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What kind of standards do you hold your relationship up to? Generally we have instincts that tell us whether we're in a positive relationship or not, but a lot of people live by some rather misguided perceptions of what a healthy relationship is.

These relationship myths are quite pervasive in our culture and have been passed down for years. Let's take this opportunity to clear the air and do some relationship 'myth busting'.

Love is enough
Oooh, we're starting with a biggie.

I'm a hopeless (helpless / hapless) romantic myself. It would be really nice if this one were true. We'd like to think that the love between two people can surmount all kinds of odds and obstacles, but there are severe limitations to that kind of thinking.

In the real world, where I sometimes live, differences about things like: money, family, long-term goals, kids (the list could go on a lot longer) can be deal-breakers.

External forces have a huge impact on our lives. To dismiss them is to be naive. While love can definitely help you get through some things, it's not enough in and of itself.

Your partner should be your best friend
One question - WHY?

Your best friend should be your best friend; your DOG should be your best friend. Your partner should be your partner.

That doesn't mean that there's no intimacy between the two of you. It doesn't mean that you can't share. It just means that you have a different relationship than you do with everyone else. That's a good thing.

Best friends exist so you can complain to them about your partner. If your best friend and partner are the same person, you've got a bit of a problem on your hands.

A healthy couple doesn't fight
Show me a couple that doesn't fight and I'll show you a ticking time bomb.

Fighting is healthy. Remember, it's not IF you fight - it's HOW you fight that is important. Arguments are differences of opinion. These differences make us unique and resolving a fight is how we continue to learn about each other.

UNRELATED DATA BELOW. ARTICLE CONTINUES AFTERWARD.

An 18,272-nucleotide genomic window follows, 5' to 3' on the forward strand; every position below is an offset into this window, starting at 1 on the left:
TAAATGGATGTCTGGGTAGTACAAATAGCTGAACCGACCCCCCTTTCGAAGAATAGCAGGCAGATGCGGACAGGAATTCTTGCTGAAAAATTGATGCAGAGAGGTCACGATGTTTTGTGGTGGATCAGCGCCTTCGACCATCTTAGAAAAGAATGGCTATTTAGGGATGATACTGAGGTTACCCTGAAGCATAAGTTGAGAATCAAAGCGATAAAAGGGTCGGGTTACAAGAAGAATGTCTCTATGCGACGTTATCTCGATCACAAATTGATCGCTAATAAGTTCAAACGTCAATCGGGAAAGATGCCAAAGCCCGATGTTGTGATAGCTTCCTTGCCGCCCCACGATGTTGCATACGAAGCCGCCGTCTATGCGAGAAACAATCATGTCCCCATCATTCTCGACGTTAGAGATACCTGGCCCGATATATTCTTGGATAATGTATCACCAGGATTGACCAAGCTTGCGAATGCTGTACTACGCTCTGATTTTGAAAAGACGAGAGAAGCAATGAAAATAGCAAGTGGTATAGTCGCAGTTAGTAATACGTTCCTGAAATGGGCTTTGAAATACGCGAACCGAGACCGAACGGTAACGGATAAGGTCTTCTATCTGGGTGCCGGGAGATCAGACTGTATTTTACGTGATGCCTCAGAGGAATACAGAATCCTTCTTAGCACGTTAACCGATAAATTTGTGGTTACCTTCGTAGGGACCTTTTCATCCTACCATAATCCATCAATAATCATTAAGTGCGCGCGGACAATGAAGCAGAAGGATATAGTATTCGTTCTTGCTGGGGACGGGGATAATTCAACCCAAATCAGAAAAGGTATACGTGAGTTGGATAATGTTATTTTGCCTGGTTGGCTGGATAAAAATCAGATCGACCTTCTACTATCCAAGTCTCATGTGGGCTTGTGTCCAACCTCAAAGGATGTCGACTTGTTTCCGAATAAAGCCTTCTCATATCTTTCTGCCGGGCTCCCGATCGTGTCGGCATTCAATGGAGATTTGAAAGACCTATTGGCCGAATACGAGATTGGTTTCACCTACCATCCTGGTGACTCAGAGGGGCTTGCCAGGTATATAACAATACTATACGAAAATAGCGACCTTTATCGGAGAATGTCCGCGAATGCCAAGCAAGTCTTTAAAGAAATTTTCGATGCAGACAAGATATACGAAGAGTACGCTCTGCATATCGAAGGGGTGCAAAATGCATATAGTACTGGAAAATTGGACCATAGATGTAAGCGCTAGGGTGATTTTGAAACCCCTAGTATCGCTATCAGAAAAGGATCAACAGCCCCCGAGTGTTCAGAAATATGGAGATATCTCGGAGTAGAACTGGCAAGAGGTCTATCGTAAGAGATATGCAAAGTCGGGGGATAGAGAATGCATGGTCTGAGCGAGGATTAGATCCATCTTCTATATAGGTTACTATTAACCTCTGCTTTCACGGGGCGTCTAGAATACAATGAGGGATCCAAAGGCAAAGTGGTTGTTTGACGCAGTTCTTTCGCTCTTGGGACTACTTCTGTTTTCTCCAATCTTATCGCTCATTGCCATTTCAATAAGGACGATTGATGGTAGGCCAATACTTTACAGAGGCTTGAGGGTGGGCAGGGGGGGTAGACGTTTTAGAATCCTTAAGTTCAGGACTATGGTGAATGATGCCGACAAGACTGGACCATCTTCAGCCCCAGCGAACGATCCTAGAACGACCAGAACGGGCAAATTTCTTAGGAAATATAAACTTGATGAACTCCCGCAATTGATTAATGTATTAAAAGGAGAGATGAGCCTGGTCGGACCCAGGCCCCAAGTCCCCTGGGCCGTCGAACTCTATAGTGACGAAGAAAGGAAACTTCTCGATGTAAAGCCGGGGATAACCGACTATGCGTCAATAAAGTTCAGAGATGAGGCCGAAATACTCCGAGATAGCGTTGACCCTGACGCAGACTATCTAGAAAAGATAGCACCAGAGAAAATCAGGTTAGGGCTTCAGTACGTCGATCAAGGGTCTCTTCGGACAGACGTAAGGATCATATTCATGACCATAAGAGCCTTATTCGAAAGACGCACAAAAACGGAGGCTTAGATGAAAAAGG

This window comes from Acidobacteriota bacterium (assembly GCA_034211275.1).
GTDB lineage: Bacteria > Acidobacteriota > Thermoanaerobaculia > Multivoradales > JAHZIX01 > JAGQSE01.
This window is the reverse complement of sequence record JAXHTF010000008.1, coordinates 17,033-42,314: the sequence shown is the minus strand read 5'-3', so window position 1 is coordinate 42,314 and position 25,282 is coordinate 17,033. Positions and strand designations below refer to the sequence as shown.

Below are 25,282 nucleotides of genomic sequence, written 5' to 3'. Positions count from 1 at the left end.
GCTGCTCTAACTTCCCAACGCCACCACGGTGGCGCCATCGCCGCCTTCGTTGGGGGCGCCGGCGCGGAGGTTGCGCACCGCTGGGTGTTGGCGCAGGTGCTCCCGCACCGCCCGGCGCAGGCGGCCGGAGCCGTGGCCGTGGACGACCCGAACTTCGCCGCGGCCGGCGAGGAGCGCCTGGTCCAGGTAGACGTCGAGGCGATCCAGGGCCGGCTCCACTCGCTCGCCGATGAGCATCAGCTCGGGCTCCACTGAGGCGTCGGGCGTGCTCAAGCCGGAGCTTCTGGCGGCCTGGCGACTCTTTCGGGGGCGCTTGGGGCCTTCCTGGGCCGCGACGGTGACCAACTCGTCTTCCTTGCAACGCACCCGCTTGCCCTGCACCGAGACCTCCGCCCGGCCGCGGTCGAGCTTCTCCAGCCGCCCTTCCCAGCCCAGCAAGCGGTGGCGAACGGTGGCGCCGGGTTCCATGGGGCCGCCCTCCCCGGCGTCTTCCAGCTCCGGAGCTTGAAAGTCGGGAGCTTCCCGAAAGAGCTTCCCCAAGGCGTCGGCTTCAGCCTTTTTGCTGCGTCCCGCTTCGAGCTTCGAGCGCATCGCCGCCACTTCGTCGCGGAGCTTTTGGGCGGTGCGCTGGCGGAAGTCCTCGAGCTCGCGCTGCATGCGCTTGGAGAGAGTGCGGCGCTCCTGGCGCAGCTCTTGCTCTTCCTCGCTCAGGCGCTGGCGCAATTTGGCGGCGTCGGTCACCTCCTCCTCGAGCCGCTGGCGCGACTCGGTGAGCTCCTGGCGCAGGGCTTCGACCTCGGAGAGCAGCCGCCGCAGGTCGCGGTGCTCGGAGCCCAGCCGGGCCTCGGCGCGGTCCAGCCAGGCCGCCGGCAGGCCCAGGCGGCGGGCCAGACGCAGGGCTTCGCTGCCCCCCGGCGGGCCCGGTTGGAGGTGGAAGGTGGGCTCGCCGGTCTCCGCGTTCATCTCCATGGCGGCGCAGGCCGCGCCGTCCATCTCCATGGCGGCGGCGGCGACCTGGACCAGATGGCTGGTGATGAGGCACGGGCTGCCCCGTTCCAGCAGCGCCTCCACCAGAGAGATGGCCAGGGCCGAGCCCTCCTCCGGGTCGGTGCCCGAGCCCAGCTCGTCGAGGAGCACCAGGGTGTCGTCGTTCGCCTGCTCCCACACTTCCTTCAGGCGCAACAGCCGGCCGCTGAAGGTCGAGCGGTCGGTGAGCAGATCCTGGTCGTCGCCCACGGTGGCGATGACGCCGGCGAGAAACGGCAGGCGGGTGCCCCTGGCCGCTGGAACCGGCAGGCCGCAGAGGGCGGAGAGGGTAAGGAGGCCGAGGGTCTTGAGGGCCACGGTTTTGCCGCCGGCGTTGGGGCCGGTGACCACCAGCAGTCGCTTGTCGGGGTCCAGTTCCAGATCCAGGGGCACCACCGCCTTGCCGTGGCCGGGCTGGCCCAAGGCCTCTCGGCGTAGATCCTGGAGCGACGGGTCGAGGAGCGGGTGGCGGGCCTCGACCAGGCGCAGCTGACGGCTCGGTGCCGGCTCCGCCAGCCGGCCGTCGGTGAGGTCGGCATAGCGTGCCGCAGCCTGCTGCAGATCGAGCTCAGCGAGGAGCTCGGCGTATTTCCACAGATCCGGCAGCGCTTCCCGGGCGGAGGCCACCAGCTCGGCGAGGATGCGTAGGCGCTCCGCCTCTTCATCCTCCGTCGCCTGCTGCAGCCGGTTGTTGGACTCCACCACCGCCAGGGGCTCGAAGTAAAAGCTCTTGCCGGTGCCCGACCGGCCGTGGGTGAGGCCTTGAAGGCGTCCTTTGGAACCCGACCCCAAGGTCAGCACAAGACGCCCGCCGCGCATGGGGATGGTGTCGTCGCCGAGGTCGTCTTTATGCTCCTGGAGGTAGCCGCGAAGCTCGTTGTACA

And let's not forget about make-up sex. Although, don't do what I once did and tell your partner that you're "really looking forward to the make-up sex" in the middle of an argument.

If you're in love, you won't find others attractive

This one makes me howl with laughter, but it's amazing how many people believe it - or at least say that they believe it.

Look, being in love with someone doesn't mean that you suddenly go blind to beauty. Appreciating someone else's beauty does not equal wanting to be with them. As long as you're not making your partner feel inadequate, there's nothing wrong with pointing out someone else's attractiveness.

A healthy relationship has nothing to do with sex
Sex is incredibly important in a relationship. While the frequency of sex does tend to dwindle over time in a long-term relationship, the intimacy that comes from sex is hard to match.

In this case, we don't have to limit the term 'sex' to mean 'intercourse'. A display of affection in the form of kissing, touching, etc. is matchless in making us feel loved and secure.

Also, sex is fun - you heard it here first!

A good couple should be interested in the same things
It's important to have some similar interests. But, it's just as important to have different interests that you can take part in separately.

Don't try to make yourself like something just because your partner likes it. Faking it will lead to resentment and problems down the line. Personally, I can't help but think about all the money I wasted on those ballroom dancing lessons - yeesh!

I'll be happy once he/she changes
This is one of the biggest relationship myths around. A partner is NOT a project. The only thing you can change is yourself. Being involved with someone you would like to fundamentally change is a dead end street. Ask yourself this: "If I want this person to change who they are, then why am I with them in the first place?"

No one is perfect. You should make a point of accepting your partner's flaws and focus instead on celebrating what you admire and respect about them.

Keep myth busting
It takes courage and commitment to be involved in a relationship. Don't go jeopardizing a good thing by adhering to a false set of hand-me-down standards.
Original Post
quote:
What kind of standards do you hold your relationship up to?


To be blunt.... Keeping it as 'real' as possible outside the bedroom (friendship/sharing/integrity/honesty/respect). And 'real' exciting inside the bedroom. With a big splash of imagination to keep it exciting, romantic and special.

Faking anything is fooling yourself.
Change is about behaviour, not changing the person. Noone is perfect. But we can each aim to be a better individual - for our benefit and everyone elses.

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